But that would be to miss the point. Unlike the Penguin edition, the Routledge Decline and Fall is not designed for meticulous scholarship, nor for detailed research. Rather, it is for dazzling display. It is for those who take pride in their libraries and enjoy showing them off to their friends and acquaintances. That too Gibbon would have appreciated. He was proud of his library in London at his house in Bentinck Street where he began to write The Decline and Fall surrounded by his books on white-painted bookshelves off-set by light-blue wallpaper trimmed with gold.(13) Ernst Langer, shown Gibbon's library in Lausanne by `the historian' himself, was also suitably impressed. He admired its size and the range of subjects it covered: `and, as was to be expected with such good fortune and fine taste in everything, the elegance of the bindings, the exteriors of his books, all bespoke their value.'(14)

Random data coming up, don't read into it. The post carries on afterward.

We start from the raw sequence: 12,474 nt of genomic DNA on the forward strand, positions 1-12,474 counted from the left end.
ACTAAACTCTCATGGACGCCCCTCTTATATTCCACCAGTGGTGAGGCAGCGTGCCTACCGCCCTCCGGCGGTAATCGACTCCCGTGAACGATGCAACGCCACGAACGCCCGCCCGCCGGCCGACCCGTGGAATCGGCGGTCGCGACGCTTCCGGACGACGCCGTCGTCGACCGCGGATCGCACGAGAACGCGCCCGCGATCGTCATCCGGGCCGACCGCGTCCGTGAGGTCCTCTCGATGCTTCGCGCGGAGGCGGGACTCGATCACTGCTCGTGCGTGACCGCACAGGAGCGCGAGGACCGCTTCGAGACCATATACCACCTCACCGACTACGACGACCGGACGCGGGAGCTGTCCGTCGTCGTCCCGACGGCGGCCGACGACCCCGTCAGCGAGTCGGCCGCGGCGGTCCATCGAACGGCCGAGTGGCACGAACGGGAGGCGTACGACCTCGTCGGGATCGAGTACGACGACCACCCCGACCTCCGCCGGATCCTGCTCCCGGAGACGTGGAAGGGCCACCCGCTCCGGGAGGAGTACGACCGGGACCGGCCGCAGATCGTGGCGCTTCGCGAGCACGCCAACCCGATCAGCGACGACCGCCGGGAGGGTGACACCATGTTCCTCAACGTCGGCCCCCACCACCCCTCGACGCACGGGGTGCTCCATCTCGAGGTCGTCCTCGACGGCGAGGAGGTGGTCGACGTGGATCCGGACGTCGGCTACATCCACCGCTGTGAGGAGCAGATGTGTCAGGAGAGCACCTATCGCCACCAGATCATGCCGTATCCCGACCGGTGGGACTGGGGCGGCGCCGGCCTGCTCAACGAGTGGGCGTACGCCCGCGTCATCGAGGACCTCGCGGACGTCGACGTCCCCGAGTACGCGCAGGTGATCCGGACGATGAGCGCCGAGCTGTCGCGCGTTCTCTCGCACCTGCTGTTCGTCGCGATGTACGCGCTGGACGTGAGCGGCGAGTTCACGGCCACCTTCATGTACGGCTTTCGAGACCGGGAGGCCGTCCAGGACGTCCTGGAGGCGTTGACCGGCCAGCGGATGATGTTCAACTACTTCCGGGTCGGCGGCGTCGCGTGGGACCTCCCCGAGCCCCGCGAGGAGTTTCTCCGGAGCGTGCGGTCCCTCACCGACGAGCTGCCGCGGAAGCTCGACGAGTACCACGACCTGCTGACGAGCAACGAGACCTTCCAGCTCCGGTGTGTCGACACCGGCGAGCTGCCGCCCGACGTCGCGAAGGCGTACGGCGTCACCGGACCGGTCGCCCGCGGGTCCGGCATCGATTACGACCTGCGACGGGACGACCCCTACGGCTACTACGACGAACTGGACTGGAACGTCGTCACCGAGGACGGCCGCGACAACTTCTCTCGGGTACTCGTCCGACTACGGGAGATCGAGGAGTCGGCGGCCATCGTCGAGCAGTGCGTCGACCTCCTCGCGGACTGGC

With its tasteful facsimile of the early versions of The Decline and Fall, one might, just for a moment, imagine that the Routledge edition could have stood in Gibbon's own library. It too might have been prominently displayed by its author and openly praised by his visitors. This is a pleasant fantasy. For admirers of `the historian', Routledge offers a harmless, if rather costly, self-indulgence. Moreover, given his evident pride in the magnificent appearance of both his person and his publications, it is a vanity (and an expense) of which Gibbon himself might have all too enthusiastically approved.
(1.) P. B. Craddock, Edward Gibbon, Luminous Historian 1772-1794 (Johns Hopkins U.P., 1989), 219-20; see too J. H. Adeane (ed.), The Girlhood of Maria Josepha Holroyd [Lady Stanley of Alderley] recorded in Letters of a Hundred Years Ago: from 1776 to 1796 (London, 1896), 77.